There is a place which we can enter into where Jesus is all there is.  His dear presence pervades everything, and there is no doubt about His lordship.  He rules completely, and He is “all-in-all.”

There is real evidence when you have appropriated this deeper life. There will be a surrender of all you have, and you will fully understand what it truly means to be His follower.  There will be a complete renunciation of all rights to yourself.  You will give it all up, with an insurmountable joy, just to walk with Him.

Live on earth as if you’ve already died, and are now living in heaven with Him.

There must be a definite place where you turn your rights over to Him. Perhaps His love has already pressed you into this.  Often there will be a disillusionment and cynicism with this planet and its ugly ways.  You want to escape all its dullness and jadedness.  You will step into ‘life-effervescent.’  He intends to walk you through many issues, but if He is close I will suggest you trust Him fully.

If you struggle with a mental illness: clinical depression, bipolar, anxiety issues, or schizophrenia, I want to reassure you, you are not a “lesser” Christian.  And my comments include you.  You are not on the ‘scrap heap’ of the Spirit.  In so many ways, you can enter in while normal people will struggle.  And you do need to step into this, and discover a life worth living.

A “Psalm 23 life” is yours for the asking. Take it up, humbly and true. It’s your birthright to be with your Shepherd forever.

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Choosing a +Christian+ Counselor

 Written by “Holly,”
“In my search for a counselor, I visited a secular psychologist, read books written by extremist biblical counselors, and had tearful talks with my own general practitioner. I wish I had known then what TYPES of Christian counselors were out there and how on earth I could find help I could trust and afford.”

Why Educate Yourself about Christian Counseling?

Perhaps you do not suffer from depression, have a great marriage, kids seem to be doing okay, everything is fine. Why should you look into various types of Christian counsel?

1) Think of a Christian counselor as an invaluable resource, much like the family lawyer, pediatrician, or accountant. When problems arise, wouldn’t it be nice to already have the information you need regarding local counseling services?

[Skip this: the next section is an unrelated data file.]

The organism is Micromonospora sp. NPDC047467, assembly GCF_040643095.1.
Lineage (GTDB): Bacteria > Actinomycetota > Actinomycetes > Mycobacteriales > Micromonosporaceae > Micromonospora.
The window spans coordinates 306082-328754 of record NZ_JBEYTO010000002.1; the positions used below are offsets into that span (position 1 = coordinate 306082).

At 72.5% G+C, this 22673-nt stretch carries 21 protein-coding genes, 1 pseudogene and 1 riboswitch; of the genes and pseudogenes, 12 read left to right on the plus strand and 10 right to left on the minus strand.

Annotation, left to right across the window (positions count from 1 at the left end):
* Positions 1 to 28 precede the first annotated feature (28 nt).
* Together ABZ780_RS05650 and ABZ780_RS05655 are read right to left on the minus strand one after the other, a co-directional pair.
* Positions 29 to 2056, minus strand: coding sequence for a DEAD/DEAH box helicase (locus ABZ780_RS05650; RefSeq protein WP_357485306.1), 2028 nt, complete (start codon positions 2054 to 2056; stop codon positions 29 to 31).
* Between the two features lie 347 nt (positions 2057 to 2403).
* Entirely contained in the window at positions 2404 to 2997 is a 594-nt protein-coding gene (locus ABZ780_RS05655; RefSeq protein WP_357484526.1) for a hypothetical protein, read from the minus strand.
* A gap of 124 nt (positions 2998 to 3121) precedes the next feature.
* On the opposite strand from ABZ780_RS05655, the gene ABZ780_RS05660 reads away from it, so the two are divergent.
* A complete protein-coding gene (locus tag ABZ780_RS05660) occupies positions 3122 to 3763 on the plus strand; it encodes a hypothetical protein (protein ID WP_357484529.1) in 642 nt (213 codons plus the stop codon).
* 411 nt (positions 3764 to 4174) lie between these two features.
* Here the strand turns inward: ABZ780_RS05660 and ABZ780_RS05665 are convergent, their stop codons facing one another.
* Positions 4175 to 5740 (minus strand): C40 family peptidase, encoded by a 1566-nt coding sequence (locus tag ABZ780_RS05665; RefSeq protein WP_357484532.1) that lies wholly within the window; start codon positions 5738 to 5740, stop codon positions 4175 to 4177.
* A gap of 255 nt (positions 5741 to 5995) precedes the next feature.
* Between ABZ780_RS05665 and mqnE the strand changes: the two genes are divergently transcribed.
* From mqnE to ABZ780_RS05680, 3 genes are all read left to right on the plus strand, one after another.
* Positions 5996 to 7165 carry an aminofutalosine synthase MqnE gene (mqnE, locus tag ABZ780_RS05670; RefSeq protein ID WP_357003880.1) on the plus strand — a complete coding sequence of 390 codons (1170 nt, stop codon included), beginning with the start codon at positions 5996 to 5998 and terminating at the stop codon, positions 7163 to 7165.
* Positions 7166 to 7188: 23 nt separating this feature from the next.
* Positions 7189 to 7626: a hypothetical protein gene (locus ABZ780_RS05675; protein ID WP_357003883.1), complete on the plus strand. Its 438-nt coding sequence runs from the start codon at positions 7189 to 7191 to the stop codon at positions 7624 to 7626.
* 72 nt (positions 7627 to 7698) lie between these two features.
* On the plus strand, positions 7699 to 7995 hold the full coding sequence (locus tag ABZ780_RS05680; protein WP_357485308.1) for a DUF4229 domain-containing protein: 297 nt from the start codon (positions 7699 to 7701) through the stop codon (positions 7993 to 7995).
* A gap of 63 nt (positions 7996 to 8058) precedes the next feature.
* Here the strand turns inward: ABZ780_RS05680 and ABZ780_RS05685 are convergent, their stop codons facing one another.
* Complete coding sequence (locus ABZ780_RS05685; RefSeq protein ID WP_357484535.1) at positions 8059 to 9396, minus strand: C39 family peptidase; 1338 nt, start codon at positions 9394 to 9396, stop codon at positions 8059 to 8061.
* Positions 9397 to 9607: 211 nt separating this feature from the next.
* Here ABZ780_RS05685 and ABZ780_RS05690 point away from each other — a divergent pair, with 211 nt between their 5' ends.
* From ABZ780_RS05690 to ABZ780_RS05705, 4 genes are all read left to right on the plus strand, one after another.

2) It’s always a good idea to have information at hand so that you can guide distraught friends and family members to a trusted counselor who can offer biblical guidance and support.

If you are a believing Christian, I MUST recommend seeking a Christian counselor.

“Consequently, you are no longer foreigners and aliens, but fellow citizens with God’s people and members of God’s household.”

Ephesians 2:19

The Problem with Secular Counsel

Many secular counselors will take your faith into consideration when treating you. However, as citizens of heaven, seeking counsel from a non-Christian is much like seeking counsel from someone who doesn’t speak your language…and he or she does not speak yours. Progress and inroads could be made, but in the long run, little will be accomplished.

There is wisdom and truth from godly counsel:

“The godly offer good counsel; they know what is right from wrong.”

Psalm 37:30

Find a Christian who is a professional counselor. There are a number of directories on the internet. Each individual counselor is different from the next, however, and you will need to interview any counselor before you decide to use his or her services.

If Possible, Find a Specialist

You may wish to choose a counselor who specializes in a specific area. There a number of issues for which people seek counsel, including:

  • Abuse
  • Addiction
  • Anger Management
  • Anxiety
  • Coping with Stress
  • Depression
  • Divorce
  • Eating disorders
  • Emotional trauma
  • Family therapy
  • Financial difficulties
  • Grief
  • Loss
  • Major life changes
  • Marital discourse
  • Mental illness
  • Pain management
  • Parenting issues
  • Post-traumatic stress
  • Pre-marital counseling
  • Relationship conflict
  • Religious doubt/ confusion
  • Self-esteem
  • Sexual identity
  • Sexual/ intimacy difficulties

The first thing to consider when choosing a Christian counselor is whether or not they are capable or qualified to handle the particular issue you seek counsel for. A marriage counselor may not be the best person to go to if your thirteen year old daughter is battling anorexia. This seems like a given; however, be sure your counselor has experience handling your specific issue.

Decide whether or not you would feel more comfortable seeing a man or a woman for your particular problem.

Seek a Licensed Professional

Also, if you seek counsel outside of your church, make sure your counselor is a licensed professional. I suggest finding a professional who holds a minimum of a master’s degree in their field of study, who has completed the required number of supervised hours, and who has passed your state’s examination to become a licensed counselor.

Remember that most counselors employed by churches are Professional counselors, but few are not. A church counselor should be qualified through their educational experience, should have some sort of license or certification that enables them to counsel (generally they have a Christian counseling certification awarded from various Christian counseling training programs or colleges.)